As the number of breast cancer (BCa) survivors increases, medication adherence has been identified as a key challenge in their long-term treatment. Current guidelines recommend that postmenopausal women with hormone receptor-positive BCa take aromatase inhibitors (AI) to improve survival. However, a large subgroup of BCa survivors discontinue AIs prematurely (24%), and up to 50% of survivors poorly adhere to AIs, potentially putting their lives at risk. A primary reason for AI non-adherence is musculoskeletal pain (MSP). Up to 61% of BCa survivors taking AIs develop MSP. MSP can be grueling, including severe joint, bone, and muscle pain and stiffness particularly in the wrists, hands and knees. MSP can lead to an inability to perform daily activities and can reduce quality of life in BCa survivors. Hypnosis, a mind-body intervention, has been widely demonstrated to reduce pain. In fact, analgesia is perhaps the best known effect of hypnosis. Meta-analyses have consistently supported the efficacy of hypnosis for pain control, including chronic pain. The results of our group?s randomized controlled trial (RCT) using hypnosis for pain control in BCa surgical patients were consistent with published effects. The cost-effectiveness of hypnosis in BCa settings has also been supported (e.g., average cost savings of $772.71/patient). What is known is that hypnosis has been shown to be efficacious in managing pain, and that pain (MSP) is associated with AI non-adherence. What is unknown is whether hypnosis, by controlling MSP, can improve AI adherence (proposed mediational model). The proposed study will determine whether hypnosis can reduce MSP and improve AI adherence. In addition, the cost-effectiveness of hypnosis will be investigated. Both clinical efficacy and cost-effectiveness data are necessary to promote dissemination of complementary interventions to patients in need.
The Specific Aims of this RCT are:
Aim 1) To investigate the clinical efficacy and cost-effectiveness of a ?live? hypnosis intervention to reduce MSP in breast cancer survivors taking AIs. Patients (N=200) from the Mount Sinai Medical Center will be randomly assigned to 1 of 2 groups: a) H-L, a live clinician-led hypnosis intervention; and, b) AC, a live attention control group (empathic listening).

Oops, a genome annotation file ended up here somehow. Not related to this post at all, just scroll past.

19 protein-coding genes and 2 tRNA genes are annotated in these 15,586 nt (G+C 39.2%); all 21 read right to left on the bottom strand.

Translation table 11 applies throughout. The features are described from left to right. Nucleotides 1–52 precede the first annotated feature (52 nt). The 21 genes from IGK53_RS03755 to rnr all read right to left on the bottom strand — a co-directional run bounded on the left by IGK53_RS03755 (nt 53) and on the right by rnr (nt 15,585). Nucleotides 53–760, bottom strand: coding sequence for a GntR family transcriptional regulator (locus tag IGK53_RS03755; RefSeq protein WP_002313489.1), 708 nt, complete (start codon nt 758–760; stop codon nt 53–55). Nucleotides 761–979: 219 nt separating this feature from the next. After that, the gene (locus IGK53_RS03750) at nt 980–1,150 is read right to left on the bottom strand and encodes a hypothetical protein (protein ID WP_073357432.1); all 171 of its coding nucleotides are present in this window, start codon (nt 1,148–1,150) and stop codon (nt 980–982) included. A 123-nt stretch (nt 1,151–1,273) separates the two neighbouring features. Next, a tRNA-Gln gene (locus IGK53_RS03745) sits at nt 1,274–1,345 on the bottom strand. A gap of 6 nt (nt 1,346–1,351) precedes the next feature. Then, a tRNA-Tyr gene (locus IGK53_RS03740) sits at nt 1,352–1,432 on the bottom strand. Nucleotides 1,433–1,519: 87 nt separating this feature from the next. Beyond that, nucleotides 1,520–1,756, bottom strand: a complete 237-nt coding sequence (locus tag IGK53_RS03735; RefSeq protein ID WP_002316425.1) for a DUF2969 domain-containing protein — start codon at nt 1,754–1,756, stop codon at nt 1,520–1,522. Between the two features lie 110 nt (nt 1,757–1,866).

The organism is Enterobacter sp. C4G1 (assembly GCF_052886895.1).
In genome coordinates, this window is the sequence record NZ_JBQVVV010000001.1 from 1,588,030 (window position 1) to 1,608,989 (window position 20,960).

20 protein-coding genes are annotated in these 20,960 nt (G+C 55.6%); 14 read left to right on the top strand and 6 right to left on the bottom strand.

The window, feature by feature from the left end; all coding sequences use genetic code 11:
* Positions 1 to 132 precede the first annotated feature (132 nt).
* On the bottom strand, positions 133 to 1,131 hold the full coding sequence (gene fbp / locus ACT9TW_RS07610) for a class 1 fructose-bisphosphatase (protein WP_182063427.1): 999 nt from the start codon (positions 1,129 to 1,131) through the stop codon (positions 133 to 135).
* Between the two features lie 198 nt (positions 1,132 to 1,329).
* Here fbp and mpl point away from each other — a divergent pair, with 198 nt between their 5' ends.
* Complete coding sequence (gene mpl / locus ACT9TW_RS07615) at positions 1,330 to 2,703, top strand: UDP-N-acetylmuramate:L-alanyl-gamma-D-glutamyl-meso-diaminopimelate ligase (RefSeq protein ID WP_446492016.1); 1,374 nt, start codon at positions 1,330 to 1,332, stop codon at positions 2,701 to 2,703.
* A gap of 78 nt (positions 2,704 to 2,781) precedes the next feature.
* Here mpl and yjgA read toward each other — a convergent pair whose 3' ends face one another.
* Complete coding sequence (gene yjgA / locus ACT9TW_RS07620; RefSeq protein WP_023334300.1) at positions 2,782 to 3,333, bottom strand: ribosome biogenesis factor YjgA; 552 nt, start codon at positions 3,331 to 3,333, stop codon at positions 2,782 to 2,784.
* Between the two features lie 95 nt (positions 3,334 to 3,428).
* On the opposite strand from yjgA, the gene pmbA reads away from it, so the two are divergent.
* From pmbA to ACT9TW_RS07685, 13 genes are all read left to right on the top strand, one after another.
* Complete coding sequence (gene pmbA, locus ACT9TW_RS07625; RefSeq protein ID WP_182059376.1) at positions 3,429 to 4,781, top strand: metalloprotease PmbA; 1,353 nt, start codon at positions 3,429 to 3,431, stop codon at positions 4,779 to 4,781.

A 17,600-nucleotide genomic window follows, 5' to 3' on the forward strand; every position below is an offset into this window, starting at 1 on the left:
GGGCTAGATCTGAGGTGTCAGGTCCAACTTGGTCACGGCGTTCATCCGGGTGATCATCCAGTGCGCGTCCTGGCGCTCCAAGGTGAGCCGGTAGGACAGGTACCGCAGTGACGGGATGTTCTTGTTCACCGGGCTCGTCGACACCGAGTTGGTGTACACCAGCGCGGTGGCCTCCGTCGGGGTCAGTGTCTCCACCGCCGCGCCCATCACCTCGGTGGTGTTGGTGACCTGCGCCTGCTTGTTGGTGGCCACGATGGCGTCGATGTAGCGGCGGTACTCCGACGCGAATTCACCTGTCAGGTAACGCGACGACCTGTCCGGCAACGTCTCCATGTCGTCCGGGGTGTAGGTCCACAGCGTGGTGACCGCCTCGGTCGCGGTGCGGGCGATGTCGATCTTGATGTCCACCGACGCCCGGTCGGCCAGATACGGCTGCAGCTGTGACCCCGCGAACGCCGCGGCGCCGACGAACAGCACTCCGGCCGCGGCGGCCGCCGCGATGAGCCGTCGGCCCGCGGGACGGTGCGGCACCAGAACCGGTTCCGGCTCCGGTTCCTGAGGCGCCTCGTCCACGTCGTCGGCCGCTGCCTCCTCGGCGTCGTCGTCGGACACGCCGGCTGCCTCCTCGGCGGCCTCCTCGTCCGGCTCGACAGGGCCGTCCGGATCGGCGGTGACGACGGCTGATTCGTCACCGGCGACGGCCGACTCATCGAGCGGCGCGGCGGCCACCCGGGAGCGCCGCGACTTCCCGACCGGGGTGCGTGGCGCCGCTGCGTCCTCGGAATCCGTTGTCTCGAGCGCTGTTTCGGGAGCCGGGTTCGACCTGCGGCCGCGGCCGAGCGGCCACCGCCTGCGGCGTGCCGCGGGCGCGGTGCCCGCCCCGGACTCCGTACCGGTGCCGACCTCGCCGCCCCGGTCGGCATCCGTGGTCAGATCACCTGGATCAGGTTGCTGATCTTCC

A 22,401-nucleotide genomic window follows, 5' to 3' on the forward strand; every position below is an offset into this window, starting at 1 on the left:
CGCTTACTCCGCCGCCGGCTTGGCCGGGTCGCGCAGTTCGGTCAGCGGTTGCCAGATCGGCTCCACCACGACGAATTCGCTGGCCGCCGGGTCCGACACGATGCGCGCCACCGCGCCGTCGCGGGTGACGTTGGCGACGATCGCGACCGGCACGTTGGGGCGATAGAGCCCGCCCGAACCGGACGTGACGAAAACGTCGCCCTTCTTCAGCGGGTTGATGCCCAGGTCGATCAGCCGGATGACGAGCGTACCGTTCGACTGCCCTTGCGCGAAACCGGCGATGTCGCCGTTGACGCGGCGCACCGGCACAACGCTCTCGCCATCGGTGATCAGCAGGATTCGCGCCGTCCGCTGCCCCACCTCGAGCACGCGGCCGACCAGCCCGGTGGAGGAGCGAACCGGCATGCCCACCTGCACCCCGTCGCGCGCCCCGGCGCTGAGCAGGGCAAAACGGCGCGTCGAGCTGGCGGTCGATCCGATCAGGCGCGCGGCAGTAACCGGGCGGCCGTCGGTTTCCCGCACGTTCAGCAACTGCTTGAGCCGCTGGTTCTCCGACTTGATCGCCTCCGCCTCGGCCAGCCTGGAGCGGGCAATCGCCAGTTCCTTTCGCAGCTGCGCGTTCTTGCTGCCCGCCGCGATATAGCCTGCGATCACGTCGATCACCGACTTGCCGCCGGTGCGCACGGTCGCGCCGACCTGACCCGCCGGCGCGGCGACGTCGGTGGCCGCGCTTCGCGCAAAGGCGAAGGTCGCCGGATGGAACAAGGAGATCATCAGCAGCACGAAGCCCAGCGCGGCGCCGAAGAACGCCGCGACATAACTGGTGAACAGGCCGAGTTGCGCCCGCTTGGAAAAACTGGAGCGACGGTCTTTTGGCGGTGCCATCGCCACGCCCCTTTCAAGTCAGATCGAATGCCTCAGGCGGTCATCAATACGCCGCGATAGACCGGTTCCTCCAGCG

Aim 2) To investigate the clinical efficacy and cost-effectiveness of a ?live? hypnosis intervention to increase AI adherence in breast cancer survivors.
Aim 3) To test the hypothesized mediational model: Hypnosis exerts its effects on AI adherence through MSP reduction. This mediational model will be tested using a latent growth curve modelling (LGCM) approach and will help us understand the underlying mechanisms responsible for hypnosis effects.
Among breast cancer survivors, musculoskeletal pain (MSP) has been identified as a primary reason for non-adherence to potentially life-saving aromatase inhibitors (AIs). Hypnosis has been demonstrated to control pain in the breast cancer setting. The purpose of the proposed randomized controlled trial is to test the clinical efficacy and cost-effectiveness of hypnosis to reduce MSP and improve adherence in breast cancer survivors taking AIs. This project is a critical step towards reducing the serious public health problems of MSP and non-adherence in BCa survivors taking AIs. By reducing MSP and improving AI adherence, the intervention tested here has the potential to improve patient quality of life and to potentially save lives.
|Montgomery, Guy H; Sucala, Madalina; Dillon, Matthew J et al. (2018) Interest and Attitudes about Hypnosis in a Large Community Sample. Psychol Conscious (Wash D C) 5:212-220|
|Montgomery, Guy H; Sucala, Madalina; Dillon, Matthew J et al. (2017) Cognitive-Behavioral Therapy Plus Hypnosis for Distress During Breast Radiotherapy: A Randomized Trial. Am J Clin Hypn 60:109-122|